JEANNOT SZWARC: All right, let's go again. (Indistinct chatter.)
MAYNARD: The first scene shot with the live reindeer proves successful, and David McMillan has good reason to be proud of his fellow wranglers and their reindeer.
DEREK C.: Well done, you guys!
MAYNARD: So ends this spectacular start to Santa Claus: The Movie, which is being directed by a longtime veteran of directing movies for both film and television: Jeannot Szwarc.
SZWARC: Here was a golden opportunity not only to do a film which, from a visual standpoint, would have poetry and beautiful imagery and, y'know, originality, and things which had never been seen --- but also, it was a chance to do a film that had enormous amounts of warmth, and also humor.....
MAYNARD: Filmmaking, as the deer soon learned, doesn't consist of one take. You have to do it again and again from every angle.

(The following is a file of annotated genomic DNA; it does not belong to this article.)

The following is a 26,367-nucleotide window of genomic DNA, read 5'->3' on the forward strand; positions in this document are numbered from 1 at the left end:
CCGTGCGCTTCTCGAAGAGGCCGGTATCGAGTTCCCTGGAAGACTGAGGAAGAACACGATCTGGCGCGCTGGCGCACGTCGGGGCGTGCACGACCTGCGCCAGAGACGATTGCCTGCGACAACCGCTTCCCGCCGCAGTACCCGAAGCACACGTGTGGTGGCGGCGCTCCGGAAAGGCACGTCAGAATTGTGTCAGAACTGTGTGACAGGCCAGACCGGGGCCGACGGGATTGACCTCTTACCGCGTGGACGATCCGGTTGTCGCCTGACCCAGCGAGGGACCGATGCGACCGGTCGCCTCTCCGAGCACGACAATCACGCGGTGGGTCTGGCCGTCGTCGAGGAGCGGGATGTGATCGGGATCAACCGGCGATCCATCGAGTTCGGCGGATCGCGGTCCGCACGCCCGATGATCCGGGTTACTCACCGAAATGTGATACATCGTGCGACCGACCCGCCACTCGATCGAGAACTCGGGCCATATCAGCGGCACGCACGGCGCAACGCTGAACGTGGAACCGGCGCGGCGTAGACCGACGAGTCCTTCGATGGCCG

DEREK C.: Stand by. (Indistinct chanting.) STOP!
MAYNARD: The experienced producers of the film --- Pierre Spengler, on the right of your screen; and Ilya Salkind --- are young men, still in their 30s.
ILYA SALKIND: I think that the ideas that I had had were in a very simple way, was that there was an establishment of a Legend, which is something logical, but then that it should fall into a real adventure of today.
PIERRE SPENGLER: We are telling what we feel is the true Legend of Santa Claus, and we are putting all these vignettes in so that it is recognizable for all the audiences.
MAYNARD: Meanwhile, at the 1984 Cannes Film Festival, an airborne armada soars across the skies to let the world know that Santa Claus has begun principal photography. And that can only mean ONE thing: Alexander Salkind has returned! But there aren't that many individuals who are prepared to risk tens of millions of dollars on one motion picture. So why is it so expensive?
ALEXANDER SALKIND: Because of its magnitude, and in order to interest all kinds of public, it must be done in the way that it should be done, and in order to do it in that way, you unfortunately have to spend a lot of money.